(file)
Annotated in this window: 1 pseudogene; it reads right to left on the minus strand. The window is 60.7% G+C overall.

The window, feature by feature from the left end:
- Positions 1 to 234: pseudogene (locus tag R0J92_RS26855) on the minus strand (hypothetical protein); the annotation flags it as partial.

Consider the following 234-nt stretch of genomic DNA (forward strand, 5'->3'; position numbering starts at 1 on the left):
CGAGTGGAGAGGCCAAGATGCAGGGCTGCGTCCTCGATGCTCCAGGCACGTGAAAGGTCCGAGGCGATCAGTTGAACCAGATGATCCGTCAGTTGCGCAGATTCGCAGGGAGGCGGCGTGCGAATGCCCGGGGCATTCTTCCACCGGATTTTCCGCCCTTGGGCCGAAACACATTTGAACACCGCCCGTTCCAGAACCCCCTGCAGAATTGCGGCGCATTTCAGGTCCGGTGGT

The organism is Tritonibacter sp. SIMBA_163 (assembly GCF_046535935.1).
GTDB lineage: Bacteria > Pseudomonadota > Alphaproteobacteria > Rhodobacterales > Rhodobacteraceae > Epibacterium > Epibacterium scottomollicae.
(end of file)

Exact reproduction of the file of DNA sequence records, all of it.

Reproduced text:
Annotated in this window: 1 pseudogene; it reads right to left on the minus strand. The window is 60.7% G+C overall.

The window, feature by feature from the left end:
- Positions 1 to 234: pseudogene (locus tag R0J92_RS26855) on the minus strand (hypothetical protein); the annotation flags it as partial.

Consider the following 234-nt stretch of genomic DNA (forward strand, 5'->3'; position numbering starts at 1 on the left):
CGAGTGGAGAGGCCAAGATGCAGGGCTGCGTCCTCGATGCTCCAGGCACGTGAAAGGTCCGAGGCGATCAGTTGAACCAGATGATCCGTCAGTTGCGCAGATTCGCAGGGAGGCGGCGTGCGAATGCCCGGGGCATTCTTCCACCGGATTTTCCGCCCTTGGGCCGAAACACATTTGAACACCGCCCGTTCCAGAACCCCCTGCAGAATTGCGGCGCATTTCAGGTCCGGTGGT

The organism is Tritonibacter sp. SIMBA_163 (assembly GCF_046535935.1).
GTDB lineage: Bacteria > Pseudomonadota > Alphaproteobacteria > Rhodobacterales > Rhodobacteraceae > Epibacterium > Epibacterium scottomollicae.